8 Things You Can Repurpose Around the House
Do you occasionally need padded envelopes for mailing photographs or smallish, fragile items? Save the styrofoam trays that come with package of cheese, some fruits, and so forth from the grocery store. Clean them well, and trim to fit two pieces in your envelope. Slip your pictures or other item between them to protect them in the mail.
If you discover while making household repairs that a small screwhole is stripped, use a wooden golf tee. Dip the narrow point in carpenter's glue and insert it into the hole. When it dries, cut the golf tee flush with the rest of the surface. Drill a new hole for your screw into the golf tee.
If you make a lot of bread, you might like a dough scraper. But you can also use a regular ice scraper such as the ones you use for your car windshield as well, and they cot a lot less. You can also use ice scrapers to clean out your freezer.
If celery tends to go bad before you are able to use it all, chop the whole bunch at once. Spoon it into ice cube trays. Add a bit of water to each compartment as well, and freeze. When frozen, remove the cubes and bag them and return to freezer. When making soups or stews calling for celery, just add a couple of these celery cubes (or more, depending on the size of your recipe). You can do this with herbs like parsley, too.
Roll up old magazines or thicker catalogs and hold them in place with a rubber band or two. Use them as boot trees- stick them upright inside your boots to help the boot top stay straight.
Repair a broken umbrella by making a splint for the broken rib with a bit of wire cut from an old wire coat hanger. Lay it alongside the broken rib and duct tape them together.
Zipper broken on a jacket or hoodie? Slide a paper clip through the hole and it's good as new.
Use an old umbrella long beyond its prime for a drying rack. Strip away all the fabric and hang the umbrella from a hook in the ceiling, or from a wire shelf in the laundry room. Use for drying delicates, stockings, and other lighter items.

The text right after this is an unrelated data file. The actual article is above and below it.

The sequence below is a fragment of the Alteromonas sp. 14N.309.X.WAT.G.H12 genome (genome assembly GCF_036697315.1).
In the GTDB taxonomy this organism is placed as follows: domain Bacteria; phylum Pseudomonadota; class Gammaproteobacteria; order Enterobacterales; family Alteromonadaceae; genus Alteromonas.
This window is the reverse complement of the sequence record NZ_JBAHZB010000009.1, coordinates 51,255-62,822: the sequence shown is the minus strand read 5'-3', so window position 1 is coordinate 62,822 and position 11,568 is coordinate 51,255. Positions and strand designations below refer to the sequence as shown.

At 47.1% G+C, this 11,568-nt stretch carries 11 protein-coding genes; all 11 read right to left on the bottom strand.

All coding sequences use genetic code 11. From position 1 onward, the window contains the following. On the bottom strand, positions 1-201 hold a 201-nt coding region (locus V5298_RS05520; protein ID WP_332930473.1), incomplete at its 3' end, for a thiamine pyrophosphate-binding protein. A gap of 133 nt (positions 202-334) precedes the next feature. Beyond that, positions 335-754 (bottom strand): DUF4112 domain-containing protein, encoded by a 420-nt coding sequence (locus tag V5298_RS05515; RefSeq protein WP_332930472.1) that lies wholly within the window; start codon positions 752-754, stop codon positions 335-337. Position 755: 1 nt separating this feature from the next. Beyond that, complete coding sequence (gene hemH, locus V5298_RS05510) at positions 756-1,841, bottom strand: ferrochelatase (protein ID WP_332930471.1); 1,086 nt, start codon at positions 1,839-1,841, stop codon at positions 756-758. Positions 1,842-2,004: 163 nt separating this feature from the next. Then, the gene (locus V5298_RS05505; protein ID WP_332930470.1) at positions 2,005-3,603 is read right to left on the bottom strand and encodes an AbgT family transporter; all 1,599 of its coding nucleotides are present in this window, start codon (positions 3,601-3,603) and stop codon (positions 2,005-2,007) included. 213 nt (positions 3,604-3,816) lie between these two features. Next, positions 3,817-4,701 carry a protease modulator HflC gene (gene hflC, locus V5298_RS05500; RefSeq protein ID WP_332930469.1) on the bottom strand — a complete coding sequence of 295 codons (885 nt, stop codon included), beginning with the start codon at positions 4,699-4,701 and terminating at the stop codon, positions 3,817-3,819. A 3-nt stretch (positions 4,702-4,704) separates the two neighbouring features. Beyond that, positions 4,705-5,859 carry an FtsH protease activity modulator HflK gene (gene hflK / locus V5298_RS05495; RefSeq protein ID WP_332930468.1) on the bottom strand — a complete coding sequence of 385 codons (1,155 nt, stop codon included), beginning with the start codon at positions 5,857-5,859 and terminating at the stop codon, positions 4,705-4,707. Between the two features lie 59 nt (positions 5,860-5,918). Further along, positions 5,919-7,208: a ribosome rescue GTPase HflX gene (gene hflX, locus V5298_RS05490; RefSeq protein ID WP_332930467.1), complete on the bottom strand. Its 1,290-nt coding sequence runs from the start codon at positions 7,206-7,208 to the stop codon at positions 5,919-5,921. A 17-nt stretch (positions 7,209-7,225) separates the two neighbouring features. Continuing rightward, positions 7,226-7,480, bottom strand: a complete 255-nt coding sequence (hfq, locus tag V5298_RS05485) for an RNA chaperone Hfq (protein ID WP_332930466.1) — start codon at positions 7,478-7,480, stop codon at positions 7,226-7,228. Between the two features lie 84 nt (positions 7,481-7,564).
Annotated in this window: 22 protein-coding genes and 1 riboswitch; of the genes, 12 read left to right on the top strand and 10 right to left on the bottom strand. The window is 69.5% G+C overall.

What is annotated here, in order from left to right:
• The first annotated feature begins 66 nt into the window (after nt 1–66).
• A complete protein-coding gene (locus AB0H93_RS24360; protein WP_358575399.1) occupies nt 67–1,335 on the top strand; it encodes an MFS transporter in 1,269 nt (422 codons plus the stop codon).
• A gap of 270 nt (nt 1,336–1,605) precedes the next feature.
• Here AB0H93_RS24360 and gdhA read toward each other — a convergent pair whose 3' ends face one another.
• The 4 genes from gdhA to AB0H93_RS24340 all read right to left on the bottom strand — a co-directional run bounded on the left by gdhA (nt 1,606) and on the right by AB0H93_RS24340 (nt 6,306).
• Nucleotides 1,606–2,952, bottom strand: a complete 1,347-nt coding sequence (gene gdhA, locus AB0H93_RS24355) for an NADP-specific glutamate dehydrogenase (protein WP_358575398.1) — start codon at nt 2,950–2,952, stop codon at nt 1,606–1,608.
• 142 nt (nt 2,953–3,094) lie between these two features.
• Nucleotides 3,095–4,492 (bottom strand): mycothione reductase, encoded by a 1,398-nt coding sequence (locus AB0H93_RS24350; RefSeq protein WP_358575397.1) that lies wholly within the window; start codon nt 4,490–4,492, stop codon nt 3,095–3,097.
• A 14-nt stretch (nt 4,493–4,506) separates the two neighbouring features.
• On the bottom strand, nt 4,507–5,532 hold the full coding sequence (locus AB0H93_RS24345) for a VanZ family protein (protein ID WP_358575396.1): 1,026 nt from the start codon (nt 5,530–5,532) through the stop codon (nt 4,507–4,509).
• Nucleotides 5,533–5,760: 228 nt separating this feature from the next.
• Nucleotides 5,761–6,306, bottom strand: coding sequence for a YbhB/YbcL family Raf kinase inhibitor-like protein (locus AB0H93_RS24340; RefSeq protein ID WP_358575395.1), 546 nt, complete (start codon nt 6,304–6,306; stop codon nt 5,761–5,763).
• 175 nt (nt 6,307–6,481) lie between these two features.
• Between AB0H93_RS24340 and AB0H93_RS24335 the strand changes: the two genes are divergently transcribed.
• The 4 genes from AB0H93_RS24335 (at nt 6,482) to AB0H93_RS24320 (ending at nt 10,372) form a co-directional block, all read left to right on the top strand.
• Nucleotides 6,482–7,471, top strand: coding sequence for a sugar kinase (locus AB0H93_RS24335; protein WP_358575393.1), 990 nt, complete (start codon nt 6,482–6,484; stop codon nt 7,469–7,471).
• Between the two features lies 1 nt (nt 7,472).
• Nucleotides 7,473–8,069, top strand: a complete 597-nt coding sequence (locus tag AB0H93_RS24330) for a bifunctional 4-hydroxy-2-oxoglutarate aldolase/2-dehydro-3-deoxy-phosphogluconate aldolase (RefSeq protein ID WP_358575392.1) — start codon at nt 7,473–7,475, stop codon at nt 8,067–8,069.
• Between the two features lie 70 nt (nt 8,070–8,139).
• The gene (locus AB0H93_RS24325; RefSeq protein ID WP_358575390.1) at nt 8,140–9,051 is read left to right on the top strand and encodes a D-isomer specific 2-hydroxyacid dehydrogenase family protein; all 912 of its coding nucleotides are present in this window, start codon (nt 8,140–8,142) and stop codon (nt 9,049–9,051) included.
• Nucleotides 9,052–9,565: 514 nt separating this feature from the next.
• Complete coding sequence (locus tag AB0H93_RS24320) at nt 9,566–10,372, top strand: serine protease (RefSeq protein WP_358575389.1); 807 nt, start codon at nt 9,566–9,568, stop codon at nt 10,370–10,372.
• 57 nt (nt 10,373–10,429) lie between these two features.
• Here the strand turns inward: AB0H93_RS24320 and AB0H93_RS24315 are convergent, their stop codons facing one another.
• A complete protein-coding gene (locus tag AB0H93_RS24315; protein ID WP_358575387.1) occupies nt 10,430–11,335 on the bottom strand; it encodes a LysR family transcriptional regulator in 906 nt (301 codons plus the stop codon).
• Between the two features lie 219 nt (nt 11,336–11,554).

Here's a video on removing the fabric: http://youtu.be/Zlhzs59FOak
Addendum- free Kindle books! You don't need a Kindle to take advantage of these. Most of them are only going to be free today- doublecheck the cost to make sure it's still free.
The American Frugal Housewife- Lydia Maria Child (1802-1880) was an American abolitionist, women's rights activist, Indian rights activist, novelist, and journalist. Her 1833 book An Appeal in Favor of That Class of Americans Called Africans was the first anti-slavery work printed in America in book form, while her American Frugal Housewife, first published in 1828, was a wildly popular nineteenth-century manual for homemakers. Other works from Child, who is best remembered for her Thanksgiving poem "Over the River and Through the Woods," include The Mother's Book, The Girl's Own Book, and The Family Nurse.
The Thrifty Thought...
Thriftiness is not about being cheap! It's about spending consciously on the things that bring us the most happiness.
Leor Grebler explores ways that everyone can get more out of money, time, and life through a series of observations on common activities - grocery shopping, getting gas, buying expensive electronics, and more.
Enjoy 86 different vignettes and thoughts on how to gain time and quality out of life
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